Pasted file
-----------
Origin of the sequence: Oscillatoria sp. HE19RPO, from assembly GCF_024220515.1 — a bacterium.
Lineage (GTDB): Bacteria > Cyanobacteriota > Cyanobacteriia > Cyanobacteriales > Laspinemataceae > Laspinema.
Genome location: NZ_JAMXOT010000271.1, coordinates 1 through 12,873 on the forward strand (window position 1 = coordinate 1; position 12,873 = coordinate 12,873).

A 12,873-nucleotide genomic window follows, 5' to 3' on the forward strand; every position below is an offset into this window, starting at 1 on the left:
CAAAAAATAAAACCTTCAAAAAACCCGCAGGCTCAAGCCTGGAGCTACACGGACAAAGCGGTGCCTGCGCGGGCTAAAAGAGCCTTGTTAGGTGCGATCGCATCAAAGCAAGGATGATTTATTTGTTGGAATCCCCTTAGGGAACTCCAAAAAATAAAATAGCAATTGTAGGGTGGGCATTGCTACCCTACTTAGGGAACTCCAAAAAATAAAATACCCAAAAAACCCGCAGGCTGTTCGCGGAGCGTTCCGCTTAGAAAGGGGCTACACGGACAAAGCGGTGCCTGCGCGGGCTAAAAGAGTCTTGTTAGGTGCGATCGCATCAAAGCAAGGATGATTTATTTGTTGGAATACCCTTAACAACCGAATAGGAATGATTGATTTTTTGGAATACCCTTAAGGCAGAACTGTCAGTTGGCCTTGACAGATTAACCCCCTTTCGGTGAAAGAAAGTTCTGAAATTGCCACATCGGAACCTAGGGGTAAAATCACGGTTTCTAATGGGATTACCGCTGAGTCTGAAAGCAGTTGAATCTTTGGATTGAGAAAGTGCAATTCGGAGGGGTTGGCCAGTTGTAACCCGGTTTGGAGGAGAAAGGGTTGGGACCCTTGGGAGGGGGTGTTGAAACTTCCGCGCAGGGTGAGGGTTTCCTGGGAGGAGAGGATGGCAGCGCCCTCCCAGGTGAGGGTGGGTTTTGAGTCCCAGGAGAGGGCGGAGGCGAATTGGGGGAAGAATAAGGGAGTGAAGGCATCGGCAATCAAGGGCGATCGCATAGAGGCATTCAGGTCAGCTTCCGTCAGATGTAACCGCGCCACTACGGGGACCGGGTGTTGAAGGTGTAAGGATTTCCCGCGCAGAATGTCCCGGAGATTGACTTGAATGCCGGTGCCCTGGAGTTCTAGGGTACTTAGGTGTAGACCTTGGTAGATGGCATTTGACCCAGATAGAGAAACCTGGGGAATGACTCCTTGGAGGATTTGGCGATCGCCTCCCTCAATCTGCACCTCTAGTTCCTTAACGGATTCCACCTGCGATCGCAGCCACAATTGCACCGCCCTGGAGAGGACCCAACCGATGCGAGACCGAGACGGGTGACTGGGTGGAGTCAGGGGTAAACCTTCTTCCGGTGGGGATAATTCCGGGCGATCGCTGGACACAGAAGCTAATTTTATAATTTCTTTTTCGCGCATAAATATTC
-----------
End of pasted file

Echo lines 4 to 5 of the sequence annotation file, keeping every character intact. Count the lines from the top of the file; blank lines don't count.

A 12,873-nucleotide genomic window follows, 5' to 3' on the forward strand; every position below is an offset into this window, starting at 1 on the left:
CAAAAAATAAAACCTTCAAAAAACCCGCAGGCTCAAGCCTGGAGCTACACGGACAAAGCGGTGCCTGCGCGGGCTAAAAGAGCCTTGTTAGGTGCGATCGCATCAAAGCAAGGATGATTTATTTGTTGGAATCCCCTTAGGGAACTCCAAAAAATAAAATAGCAATTGTAGGGTGGGCATTGCTACCCTACTTAGGGAACTCCAAAAAATAAAATACCCAAAAAACCCGCAGGCTGTTCGCGGAGCGTTCCGCTTAGAAAGGGGCTACACGGACAAAGCGGTGCCTGCGCGGGCTAAAAGAGTCTTGTTAGGTGCGATCGCATCAAAGCAAGGATGATTTATTTGTTGGAATACCCTTAACAACCGAATAGGAATGATTGATTTTTTGGAATACCCTTAAGGCAGAACTGTCAGTTGGCCTTGACAGATTAACCCCCTTTCGGTGAAAGAAAGTTCTGAAATTGCCACATCGGAACCTAGGGGTAAAATCACGGTTTCTAATGGGATTACCGCTGAGTCTGAAAGCAGTTGAATCTTTGGATTGAGAAAGTGCAATTCGGAGGGGTTGGCCAGTTGTAACCCGGTTTGGAGGAGAAAGGGTTGGGACCCTTGGGAGGGGGTGTTGAAACTTCCGCGCAGGGTGAGGGTTTCCTGGGAGGAGAGGATGGCAGCGCCCTCCCAGGTGAGGGTGGGTTTTGAGTCCCAGGAGAGGGCGGAGGCGAATTGGGGGAAGAATAAGGGAGTGAAGGCATCGGCAATCAAGGGCGATCGCATAGAGGCATTCAGGTCAGCTTCCGTCAGATGTAACCGCGCCACTACGGGGACCGGGTGTTGAAGGTGTAAGGATTTCCCGCGCAGAATGTCCCGGAGATTGACTTGAATGCCGGTGCCCTGGAGTTCTAGGGTACTTAGGTGTAGACCTTGGTAGATGGCATTTGACCCAGATAGAGAAACCTGGGGAATGACTCCTTGGAGGATTTGGCGATCGCCTCCCTCAATCTGCACCTCTAGTTCCTTAACGGATTCCACCTGCGATCGCAGCCACAATTGCACCGCCCTGGAGAGGACCCAACCGATGCGAGACCGAGACGGGTGACTGGGTGGAGTCAGGGGTAAACCTTCTTCCGGTGGGGATAATTCCGGGCGATCGCTGGACACAGAAGCTAATTTTATAATTTCTTTTTCGCGCATAAATATTC